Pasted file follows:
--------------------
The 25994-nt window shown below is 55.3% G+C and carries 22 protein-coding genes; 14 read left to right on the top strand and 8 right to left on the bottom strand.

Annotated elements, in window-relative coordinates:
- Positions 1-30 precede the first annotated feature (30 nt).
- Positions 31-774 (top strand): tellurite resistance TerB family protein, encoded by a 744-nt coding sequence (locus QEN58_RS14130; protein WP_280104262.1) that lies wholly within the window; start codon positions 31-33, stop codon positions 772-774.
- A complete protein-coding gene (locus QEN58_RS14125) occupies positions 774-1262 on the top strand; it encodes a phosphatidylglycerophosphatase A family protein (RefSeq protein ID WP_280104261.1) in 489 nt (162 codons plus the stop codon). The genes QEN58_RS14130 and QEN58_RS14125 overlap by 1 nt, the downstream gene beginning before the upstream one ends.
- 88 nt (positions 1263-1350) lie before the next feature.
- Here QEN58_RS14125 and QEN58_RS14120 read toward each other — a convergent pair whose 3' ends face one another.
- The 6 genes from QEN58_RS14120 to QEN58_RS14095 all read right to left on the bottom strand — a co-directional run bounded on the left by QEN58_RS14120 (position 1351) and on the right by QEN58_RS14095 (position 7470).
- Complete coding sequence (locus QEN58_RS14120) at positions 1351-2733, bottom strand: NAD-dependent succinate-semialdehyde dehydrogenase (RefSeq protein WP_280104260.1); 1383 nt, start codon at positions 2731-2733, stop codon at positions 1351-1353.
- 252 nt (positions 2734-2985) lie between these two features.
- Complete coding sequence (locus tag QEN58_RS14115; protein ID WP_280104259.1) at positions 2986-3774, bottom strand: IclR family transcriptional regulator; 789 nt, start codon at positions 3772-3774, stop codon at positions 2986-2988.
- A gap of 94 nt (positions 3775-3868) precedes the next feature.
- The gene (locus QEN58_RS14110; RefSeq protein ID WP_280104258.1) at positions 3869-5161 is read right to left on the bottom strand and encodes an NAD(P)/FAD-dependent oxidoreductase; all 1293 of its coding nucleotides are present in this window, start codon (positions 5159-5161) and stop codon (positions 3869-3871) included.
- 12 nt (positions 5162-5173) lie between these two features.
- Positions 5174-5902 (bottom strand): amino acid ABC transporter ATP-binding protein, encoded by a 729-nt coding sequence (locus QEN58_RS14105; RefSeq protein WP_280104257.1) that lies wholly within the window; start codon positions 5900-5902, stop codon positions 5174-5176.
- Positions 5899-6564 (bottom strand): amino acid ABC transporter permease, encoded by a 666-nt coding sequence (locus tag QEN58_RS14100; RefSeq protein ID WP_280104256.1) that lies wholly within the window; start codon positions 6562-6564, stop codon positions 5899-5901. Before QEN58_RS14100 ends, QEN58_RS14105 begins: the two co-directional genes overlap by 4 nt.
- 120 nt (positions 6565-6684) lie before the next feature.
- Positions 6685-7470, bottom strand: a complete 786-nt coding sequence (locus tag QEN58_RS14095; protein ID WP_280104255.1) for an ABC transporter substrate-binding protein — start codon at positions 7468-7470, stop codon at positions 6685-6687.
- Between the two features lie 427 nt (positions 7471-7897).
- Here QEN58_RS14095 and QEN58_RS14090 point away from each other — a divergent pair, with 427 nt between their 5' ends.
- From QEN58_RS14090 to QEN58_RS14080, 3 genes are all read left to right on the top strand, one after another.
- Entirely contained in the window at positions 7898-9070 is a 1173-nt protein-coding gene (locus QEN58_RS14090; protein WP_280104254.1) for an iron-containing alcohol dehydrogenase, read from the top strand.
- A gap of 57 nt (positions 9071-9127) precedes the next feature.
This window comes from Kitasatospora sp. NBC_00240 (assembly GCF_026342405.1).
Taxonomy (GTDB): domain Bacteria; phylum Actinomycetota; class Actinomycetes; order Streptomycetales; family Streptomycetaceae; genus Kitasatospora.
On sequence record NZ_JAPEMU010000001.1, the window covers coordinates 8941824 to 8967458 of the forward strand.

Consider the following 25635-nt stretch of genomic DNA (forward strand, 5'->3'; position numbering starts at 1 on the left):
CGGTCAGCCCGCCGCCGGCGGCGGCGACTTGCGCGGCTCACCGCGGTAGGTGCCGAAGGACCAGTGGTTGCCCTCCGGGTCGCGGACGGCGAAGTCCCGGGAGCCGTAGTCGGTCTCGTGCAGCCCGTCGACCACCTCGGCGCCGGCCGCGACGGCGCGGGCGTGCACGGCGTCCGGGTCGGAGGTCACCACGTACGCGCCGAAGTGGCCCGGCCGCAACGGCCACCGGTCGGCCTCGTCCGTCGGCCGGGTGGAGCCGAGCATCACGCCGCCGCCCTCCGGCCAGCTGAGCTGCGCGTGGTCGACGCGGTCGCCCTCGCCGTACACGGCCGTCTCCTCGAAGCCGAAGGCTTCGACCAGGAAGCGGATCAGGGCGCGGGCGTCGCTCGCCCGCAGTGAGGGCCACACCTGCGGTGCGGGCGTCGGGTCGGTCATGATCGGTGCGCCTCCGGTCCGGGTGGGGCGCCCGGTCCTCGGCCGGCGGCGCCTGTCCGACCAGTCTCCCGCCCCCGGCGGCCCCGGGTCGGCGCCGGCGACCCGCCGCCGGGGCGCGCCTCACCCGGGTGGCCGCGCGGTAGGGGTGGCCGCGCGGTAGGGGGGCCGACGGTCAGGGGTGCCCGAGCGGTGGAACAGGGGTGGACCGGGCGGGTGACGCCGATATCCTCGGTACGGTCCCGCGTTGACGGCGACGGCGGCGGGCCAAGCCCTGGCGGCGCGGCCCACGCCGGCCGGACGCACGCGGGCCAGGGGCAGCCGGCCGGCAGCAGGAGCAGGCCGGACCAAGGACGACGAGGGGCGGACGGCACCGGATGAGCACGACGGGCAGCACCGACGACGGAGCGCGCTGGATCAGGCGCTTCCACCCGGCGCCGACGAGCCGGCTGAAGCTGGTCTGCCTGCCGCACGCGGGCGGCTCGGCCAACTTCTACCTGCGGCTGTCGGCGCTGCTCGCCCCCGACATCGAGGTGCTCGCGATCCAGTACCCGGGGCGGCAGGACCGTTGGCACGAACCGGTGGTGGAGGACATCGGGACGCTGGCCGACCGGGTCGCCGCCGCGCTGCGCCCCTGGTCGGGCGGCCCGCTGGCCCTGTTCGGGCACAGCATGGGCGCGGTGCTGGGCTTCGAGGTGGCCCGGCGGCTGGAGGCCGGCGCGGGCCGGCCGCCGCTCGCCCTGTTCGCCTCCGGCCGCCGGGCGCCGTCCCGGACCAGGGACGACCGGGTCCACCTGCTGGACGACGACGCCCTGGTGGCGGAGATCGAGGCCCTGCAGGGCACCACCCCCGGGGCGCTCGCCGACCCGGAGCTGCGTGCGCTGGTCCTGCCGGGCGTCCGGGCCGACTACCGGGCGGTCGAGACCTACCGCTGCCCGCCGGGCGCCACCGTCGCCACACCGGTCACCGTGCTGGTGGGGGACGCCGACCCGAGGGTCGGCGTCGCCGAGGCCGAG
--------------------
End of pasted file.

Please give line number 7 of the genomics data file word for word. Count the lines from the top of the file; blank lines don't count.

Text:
- Here QEN58_RS14125 and QEN58_RS14120 read toward each other — a convergent pair whose 3' ends face one another.